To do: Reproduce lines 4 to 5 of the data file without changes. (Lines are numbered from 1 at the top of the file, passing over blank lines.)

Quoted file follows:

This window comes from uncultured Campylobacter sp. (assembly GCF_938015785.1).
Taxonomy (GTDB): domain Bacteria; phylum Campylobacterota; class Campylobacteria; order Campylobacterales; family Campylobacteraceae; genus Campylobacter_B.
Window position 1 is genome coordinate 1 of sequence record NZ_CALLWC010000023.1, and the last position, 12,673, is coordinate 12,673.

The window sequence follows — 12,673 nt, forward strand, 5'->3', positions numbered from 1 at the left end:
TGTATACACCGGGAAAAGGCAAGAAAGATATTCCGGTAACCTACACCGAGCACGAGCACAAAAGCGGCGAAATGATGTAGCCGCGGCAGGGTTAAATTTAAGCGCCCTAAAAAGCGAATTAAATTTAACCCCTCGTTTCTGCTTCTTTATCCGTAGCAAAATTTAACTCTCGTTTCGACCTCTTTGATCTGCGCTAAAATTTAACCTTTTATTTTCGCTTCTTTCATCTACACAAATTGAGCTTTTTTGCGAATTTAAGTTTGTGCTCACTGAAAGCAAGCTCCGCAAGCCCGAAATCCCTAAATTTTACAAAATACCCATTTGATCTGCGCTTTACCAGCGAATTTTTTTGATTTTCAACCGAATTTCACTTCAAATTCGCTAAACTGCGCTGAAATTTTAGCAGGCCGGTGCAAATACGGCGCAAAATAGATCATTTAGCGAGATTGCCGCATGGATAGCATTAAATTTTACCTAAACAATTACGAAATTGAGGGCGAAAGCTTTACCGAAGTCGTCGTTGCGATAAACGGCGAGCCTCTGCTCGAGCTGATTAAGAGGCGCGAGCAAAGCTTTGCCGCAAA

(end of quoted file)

The window sequence follows — 12,673 nt, forward strand, 5'->3', positions numbered from 1 at the left end:
TGTATACACCGGGAAAAGGCAAGAAAGATATTCCGGTAACCTACACCGAGCACGAGCACAAAAGCGGCGAAATGATGTAGCCGCGGCAGGGTTAAATTTAAGCGCCCTAAAAAGCGAATTAAATTTAACCCCTCGTTTCTGCTTCTTTATCCGTAGCAAAATTTAACTCTCGTTTCGACCTCTTTGATCTGCGCTAAAATTTAACCTTTTATTTTCGCTTCTTTCATCTACACAAATTGAGCTTTTTTGCGAATTTAAGTTTGTGCTCACTGAAAGCAAGCTCCGCAAGCCCGAAATCCCTAAATTTTACAAAATACCCATTTGATCTGCGCTTTACCAGCGAATTTTTTTGATTTTCAACCGAATTTCACTTCAAATTCGCTAAACTGCGCTGAAATTTTAGCAGGCCGGTGCAAATACGGCGCAAAATAGATCATTTAGCGAGATTGCCGCATGGATAGCATTAAATTTTACCTAAACAATTACGAAATTGAGGGCGAAAGCTTTACCGAAGTCGTCGTTGCGATAAACGGCGAGCCTCTGCTCGAGCTGATTAAGAGGCGCGAGCAAAGCTTTGCCGCAAA